Scenario 2 – The price of the land decreases to Rs. 300,000/-.

It turns out that the speculation about the highway project was false, and nothing substantial is expected to materialise. This disappointment leads to a sudden rush to sell the land, causing its price to drop to Rs.300,000/-.

So, what would Rahul do in this situation? Clearly, it wouldn’t make sense for him to purchase the land, so he would walk away from the deal. Here’s an explanation for the decision: 

Remember, the sale price was fixed at Rs.500,000/- six months ago. Therefore, if Rahul were to buy the land, he would have to pay Rs.500,000/- plus the Rs.100,000/- agreement fees he had already paid. In effect, he would be spending Rs.600,000/- to acquire a piece of land worth only Rs.300,000/-. 

Clearly, this would be illogical for Rahul. Since he has the right to call off the deal, he would simply choose not to buy the land. Here’s an important thing to note- Rahul has to forfeit the Rs.100,000/- agreement fee, which Arjun would pocket.

Scenario 3 – The price remains constant at Rs.500,000/-

For some reason, after six months, the price remains at Rs.500,000/- without any significant changes. What do you think Rahul would do? Well, he would obviously walk away from the deal and refrain from buying the land. Why, you may ask? Let’s consider the following calculations:

Cost of Land = Rs.500,000/-

Agreement Fee = Rs.100,000/-

Total = Rs.600,000/-

Value of the land in the open market = Rs.500,000/-

Clearly, it wouldn’t be logical to purchase the land for Rs.600,000/- when its market value is only Rs.500,000/-. Although Rahul has already committed Rs.100,000/-, he would end up paying an additional Rs.100,000/- if he proceeds with the purchase. Therefore, Rahul will call off the deal and, in the process, forfeit the Rs.100,000/- agreement fee (which Arjun will obviously retain).

I hope you have now clearly understood this transaction. If you have, that’s great news because through this example, you already understand how call options work! However, let’s not rush to conclude this to the stock markets just yet. We will spend more time exploring the Rahul-Arjun transaction.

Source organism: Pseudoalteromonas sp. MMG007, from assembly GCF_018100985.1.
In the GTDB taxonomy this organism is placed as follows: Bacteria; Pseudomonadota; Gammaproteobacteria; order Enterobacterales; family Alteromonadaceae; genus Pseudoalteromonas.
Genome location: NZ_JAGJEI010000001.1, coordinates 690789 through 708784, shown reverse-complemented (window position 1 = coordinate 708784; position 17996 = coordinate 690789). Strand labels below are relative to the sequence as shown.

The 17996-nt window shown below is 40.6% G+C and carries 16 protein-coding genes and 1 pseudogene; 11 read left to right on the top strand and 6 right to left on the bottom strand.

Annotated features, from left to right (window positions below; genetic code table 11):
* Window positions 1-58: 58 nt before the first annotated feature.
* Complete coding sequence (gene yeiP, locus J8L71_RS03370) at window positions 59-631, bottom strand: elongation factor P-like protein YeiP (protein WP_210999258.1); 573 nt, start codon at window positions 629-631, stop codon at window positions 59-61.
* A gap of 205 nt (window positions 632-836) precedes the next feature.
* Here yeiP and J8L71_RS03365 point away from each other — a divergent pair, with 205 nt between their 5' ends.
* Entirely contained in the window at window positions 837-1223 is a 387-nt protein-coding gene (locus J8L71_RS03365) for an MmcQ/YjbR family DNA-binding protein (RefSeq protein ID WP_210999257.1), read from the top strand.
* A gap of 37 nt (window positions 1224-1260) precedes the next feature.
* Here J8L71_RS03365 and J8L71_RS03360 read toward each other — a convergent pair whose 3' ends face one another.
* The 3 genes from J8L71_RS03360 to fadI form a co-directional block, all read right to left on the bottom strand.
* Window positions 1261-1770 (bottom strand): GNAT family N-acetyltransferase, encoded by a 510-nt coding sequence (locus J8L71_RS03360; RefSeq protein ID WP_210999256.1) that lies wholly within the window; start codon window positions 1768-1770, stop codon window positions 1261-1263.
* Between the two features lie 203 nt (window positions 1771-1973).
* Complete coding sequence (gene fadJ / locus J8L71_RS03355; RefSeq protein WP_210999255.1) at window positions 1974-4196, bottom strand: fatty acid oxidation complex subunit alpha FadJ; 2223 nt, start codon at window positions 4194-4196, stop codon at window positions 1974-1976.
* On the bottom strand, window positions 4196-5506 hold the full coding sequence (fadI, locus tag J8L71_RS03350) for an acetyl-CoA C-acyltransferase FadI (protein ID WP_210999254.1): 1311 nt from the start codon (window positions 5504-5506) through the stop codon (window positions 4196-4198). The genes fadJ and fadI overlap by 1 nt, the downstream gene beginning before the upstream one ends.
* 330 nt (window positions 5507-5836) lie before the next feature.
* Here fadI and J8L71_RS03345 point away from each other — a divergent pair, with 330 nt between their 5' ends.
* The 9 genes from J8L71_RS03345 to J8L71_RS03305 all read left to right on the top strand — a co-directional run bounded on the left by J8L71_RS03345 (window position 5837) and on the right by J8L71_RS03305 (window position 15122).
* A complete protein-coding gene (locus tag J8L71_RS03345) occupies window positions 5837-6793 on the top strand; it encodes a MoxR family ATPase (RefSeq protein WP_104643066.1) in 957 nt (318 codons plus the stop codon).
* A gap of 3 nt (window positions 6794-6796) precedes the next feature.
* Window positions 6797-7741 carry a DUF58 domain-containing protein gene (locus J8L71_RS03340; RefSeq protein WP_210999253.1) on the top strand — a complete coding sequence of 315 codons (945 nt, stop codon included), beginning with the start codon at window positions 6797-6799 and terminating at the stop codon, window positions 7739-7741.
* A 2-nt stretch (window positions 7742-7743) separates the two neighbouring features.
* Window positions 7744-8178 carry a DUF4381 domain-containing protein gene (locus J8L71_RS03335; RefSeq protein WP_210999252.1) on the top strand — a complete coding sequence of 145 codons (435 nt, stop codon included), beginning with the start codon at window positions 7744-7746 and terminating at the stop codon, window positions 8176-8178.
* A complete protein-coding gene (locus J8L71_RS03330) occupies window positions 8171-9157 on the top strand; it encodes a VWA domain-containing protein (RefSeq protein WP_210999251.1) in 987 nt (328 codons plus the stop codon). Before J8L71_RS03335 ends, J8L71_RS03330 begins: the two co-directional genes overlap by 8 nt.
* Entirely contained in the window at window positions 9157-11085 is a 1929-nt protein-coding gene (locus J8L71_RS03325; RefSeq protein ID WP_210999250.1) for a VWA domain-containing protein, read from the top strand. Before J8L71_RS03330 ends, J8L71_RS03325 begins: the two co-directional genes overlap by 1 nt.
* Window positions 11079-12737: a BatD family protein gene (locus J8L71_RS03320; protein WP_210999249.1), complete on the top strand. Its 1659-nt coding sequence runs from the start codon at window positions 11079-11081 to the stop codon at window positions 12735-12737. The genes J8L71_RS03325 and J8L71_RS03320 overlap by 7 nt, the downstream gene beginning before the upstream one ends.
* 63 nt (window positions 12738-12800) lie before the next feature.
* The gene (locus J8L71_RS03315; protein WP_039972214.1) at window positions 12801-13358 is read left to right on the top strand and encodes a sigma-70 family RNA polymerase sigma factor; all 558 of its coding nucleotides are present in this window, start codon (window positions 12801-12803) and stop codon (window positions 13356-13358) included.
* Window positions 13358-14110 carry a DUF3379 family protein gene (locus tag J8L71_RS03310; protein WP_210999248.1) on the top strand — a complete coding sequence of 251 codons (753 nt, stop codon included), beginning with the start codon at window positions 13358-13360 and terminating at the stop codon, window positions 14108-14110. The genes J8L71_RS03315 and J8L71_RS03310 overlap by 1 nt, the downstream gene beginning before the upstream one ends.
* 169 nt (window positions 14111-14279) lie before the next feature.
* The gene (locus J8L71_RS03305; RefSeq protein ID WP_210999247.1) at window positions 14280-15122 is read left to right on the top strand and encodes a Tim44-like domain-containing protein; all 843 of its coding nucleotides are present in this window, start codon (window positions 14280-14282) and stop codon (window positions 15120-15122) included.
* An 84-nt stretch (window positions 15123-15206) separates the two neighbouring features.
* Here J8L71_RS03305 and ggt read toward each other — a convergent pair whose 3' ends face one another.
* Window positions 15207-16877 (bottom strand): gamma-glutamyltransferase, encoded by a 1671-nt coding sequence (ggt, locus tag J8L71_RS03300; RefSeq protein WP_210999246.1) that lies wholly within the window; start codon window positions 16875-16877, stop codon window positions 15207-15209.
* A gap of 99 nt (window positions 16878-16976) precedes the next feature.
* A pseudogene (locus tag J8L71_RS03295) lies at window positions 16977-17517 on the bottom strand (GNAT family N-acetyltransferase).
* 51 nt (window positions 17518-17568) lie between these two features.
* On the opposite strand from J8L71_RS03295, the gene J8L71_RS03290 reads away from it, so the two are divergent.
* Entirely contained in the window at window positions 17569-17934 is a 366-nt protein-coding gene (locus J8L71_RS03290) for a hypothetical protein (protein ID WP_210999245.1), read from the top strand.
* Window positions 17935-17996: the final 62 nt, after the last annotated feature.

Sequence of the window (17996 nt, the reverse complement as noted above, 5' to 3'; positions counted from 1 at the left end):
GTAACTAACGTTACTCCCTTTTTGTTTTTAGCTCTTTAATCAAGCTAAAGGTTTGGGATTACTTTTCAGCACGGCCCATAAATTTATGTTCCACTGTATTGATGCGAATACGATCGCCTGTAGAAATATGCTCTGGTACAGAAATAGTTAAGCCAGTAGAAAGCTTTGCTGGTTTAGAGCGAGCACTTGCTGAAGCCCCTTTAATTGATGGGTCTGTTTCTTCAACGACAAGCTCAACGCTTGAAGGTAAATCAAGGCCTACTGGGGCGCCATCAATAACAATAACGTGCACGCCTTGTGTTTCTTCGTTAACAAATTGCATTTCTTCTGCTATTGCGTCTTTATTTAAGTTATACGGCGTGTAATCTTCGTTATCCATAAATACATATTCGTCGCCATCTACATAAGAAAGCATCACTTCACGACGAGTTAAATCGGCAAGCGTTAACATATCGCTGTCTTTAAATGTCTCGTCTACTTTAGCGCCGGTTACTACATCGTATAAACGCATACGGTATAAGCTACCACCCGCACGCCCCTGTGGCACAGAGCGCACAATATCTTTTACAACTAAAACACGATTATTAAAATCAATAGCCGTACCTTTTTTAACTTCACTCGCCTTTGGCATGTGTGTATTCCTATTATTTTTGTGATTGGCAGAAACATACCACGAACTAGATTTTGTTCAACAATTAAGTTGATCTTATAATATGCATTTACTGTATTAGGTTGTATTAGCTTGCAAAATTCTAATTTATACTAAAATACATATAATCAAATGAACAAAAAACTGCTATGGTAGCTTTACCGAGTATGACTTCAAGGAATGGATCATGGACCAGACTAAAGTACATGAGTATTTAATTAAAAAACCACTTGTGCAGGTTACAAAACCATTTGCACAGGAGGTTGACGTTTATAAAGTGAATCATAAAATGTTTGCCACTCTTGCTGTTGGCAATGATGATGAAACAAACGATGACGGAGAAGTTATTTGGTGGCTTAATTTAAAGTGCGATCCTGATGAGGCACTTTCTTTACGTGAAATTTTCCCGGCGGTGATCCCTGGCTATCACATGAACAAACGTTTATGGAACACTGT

What factors do you believe influenced Rahul’s decision to take the bet despite being aware of the potential loss of his 1 lakh if land prices remain stagnant or decrease?

Although Rahul would lose 1 lakh, the advantage is that he knows his maximum loss in advance. Therefore, there are no unexpected negative outcomes for him. Additionally, as the land prices increase, his profits and returns would also rise. At Rs.10,00,000/-, he would make a profit of Rs.400,000/- on his Rs.100,000/- investment, which is a 400% return.

Under what circumstances would a position like Rahul’s make sense?

Such a position would only make sense when the price of the land increases.

Under what circumstances would Arjun’s position make sense?

Arjun’s position would make sense only when the price of the land decreases or remains flat.

Why do you think Arjun is taking such a big risk? Wouldn’t he lose a lot of money if the land prices increase after 6 months?

Well, consider this: There are only three possible scenarios, and two of them favor Arjun. Statistically, Arjun has a 66.66% chance of winning the bet compared to Rahul’s 33.33% chance.


  • The payment made by Rahul to Arjun establishes a contractual arrangement where Rahul possesses a right to terminate the deal, while Arjun is obligated to honour Rahul’s claim if required.
  • The final outcome of the agreement upon termination, which occurs at the end of 6 months, hinges on the price of the land. The agreement itself holds no value without the presence of the land.
  • The land, serving as the basis for the agreement, is referred to as the “underlying” asset, while the agreement itself is categorised as a “derivative.”
  • This particular agreement is commonly referred to as an “Options Agreement.”
  • Since Arjun has received the advance from Rahul, Arjun is known as the “agreement seller” or “writer,” and Rahul is referred to as the “agreement buyer.”
  • In other words, in this options agreement, Rahul can be called the Options Buyer, while Arjun is the Options Seller/Writer.
  • The agreement is entered into after the exchange of 1 lakh, making it the price of the option agreement, also known as the “Premium” amount.
  • Every variable in the agreement, such as the area of the land, price, and date of sale, is fixed.
  • As a general rule, in an options agreement, the buyer always has a right, while the seller has an obligation.
  • I recommend thoroughly understanding this example. If needed, please review it again to grasp the underlying dynamics. Also, remember this example, as we will revisit it in subsequent chapters.